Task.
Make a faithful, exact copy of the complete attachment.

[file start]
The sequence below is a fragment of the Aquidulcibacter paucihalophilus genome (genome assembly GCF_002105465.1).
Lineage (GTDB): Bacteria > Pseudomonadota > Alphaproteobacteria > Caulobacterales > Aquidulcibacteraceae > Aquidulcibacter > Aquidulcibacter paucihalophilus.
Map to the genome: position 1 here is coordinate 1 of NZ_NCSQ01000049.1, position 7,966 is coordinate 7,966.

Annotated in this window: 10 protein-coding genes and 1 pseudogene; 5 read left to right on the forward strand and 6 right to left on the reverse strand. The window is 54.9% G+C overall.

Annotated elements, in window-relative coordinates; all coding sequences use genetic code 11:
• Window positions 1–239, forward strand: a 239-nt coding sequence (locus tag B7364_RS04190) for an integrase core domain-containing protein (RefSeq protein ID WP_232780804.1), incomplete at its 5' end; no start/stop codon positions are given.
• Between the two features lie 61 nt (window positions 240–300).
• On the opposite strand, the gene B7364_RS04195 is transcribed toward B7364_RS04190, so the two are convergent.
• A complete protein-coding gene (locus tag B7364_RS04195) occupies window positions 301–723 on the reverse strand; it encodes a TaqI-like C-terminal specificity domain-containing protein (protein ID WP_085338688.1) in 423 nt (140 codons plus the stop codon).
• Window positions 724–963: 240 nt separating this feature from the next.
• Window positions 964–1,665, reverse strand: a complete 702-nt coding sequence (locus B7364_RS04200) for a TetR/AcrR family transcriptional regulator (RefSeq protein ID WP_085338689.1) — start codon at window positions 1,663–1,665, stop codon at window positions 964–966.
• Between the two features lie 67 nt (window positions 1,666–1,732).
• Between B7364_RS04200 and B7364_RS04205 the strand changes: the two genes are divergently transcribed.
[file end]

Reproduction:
The sequence below is a fragment of the Aquidulcibacter paucihalophilus genome (genome assembly GCF_002105465.1).
Lineage (GTDB): Bacteria > Pseudomonadota > Alphaproteobacteria > Caulobacterales > Aquidulcibacteraceae > Aquidulcibacter > Aquidulcibacter paucihalophilus.
Map to the genome: position 1 here is coordinate 1 of NZ_NCSQ01000049.1, position 7,966 is coordinate 7,966.

Annotated in this window: 10 protein-coding genes and 1 pseudogene; 5 read left to right on the forward strand and 6 right to left on the reverse strand. The window is 54.9% G+C overall.

Annotated elements, in window-relative coordinates; all coding sequences use genetic code 11:
• Window positions 1–239, forward strand: a 239-nt coding sequence (locus tag B7364_RS04190) for an integrase core domain-containing protein (RefSeq protein ID WP_232780804.1), incomplete at its 5' end; no start/stop codon positions are given.
• Between the two features lie 61 nt (window positions 240–300).
• On the opposite strand, the gene B7364_RS04195 is transcribed toward B7364_RS04190, so the two are convergent.
• A complete protein-coding gene (locus tag B7364_RS04195) occupies window positions 301–723 on the reverse strand; it encodes a TaqI-like C-terminal specificity domain-containing protein (protein ID WP_085338688.1) in 423 nt (140 codons plus the stop codon).
• Window positions 724–963: 240 nt separating this feature from the next.
• Window positions 964–1,665, reverse strand: a complete 702-nt coding sequence (locus B7364_RS04200) for a TetR/AcrR family transcriptional regulator (RefSeq protein ID WP_085338689.1) — start codon at window positions 1,663–1,665, stop codon at window positions 964–966.
• Between the two features lie 67 nt (window positions 1,666–1,732).
• Between B7364_RS04200 and B7364_RS04205 the strand changes: the two genes are divergently transcribed.